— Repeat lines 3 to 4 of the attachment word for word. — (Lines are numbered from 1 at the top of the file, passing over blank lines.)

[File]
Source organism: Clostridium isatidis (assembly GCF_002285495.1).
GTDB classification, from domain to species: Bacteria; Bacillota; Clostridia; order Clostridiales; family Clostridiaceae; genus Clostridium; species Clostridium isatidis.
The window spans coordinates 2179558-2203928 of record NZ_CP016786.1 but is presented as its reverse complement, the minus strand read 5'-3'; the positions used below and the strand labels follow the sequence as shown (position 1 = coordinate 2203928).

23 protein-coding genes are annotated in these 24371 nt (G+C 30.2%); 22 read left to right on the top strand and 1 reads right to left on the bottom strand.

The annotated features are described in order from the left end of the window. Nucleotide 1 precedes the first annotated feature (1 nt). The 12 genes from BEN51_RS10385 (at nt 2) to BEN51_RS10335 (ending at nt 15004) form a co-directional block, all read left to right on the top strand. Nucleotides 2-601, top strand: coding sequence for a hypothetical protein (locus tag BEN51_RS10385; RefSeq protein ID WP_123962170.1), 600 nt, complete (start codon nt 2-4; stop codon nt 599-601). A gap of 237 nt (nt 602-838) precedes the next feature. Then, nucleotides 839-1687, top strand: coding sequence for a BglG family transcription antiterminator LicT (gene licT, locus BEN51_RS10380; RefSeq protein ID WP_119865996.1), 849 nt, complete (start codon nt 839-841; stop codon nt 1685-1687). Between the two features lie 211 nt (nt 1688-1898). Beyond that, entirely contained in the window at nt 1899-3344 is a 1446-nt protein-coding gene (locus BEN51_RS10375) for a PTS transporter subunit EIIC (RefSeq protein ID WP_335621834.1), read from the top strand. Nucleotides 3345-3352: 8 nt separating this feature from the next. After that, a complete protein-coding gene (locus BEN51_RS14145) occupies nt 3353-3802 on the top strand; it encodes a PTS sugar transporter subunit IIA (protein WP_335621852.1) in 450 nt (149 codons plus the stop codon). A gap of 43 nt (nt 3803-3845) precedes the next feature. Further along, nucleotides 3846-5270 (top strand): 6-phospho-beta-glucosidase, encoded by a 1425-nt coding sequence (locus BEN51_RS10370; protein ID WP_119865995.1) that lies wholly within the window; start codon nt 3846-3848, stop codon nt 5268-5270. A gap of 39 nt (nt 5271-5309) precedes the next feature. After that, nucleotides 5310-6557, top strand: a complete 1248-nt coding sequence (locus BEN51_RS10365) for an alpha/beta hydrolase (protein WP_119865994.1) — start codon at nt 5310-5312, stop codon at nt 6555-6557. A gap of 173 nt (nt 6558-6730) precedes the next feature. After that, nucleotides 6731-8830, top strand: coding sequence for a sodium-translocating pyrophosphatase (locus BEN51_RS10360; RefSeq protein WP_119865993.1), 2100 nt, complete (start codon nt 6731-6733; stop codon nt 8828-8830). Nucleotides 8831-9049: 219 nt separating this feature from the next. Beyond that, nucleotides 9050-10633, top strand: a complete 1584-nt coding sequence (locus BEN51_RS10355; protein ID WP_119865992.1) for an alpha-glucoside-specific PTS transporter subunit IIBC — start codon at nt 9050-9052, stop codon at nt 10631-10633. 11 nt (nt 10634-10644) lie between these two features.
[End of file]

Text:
The window spans coordinates 2179558-2203928 of record NZ_CP016786.1 but is presented as its reverse complement, the minus strand read 5'-3'; the positions used below and the strand labels follow the sequence as shown (position 1 = coordinate 2203928).

23 protein-coding genes are annotated in these 24371 nt (G+C 30.2%); 22 read left to right on the top strand and 1 reads right to left on the bottom strand.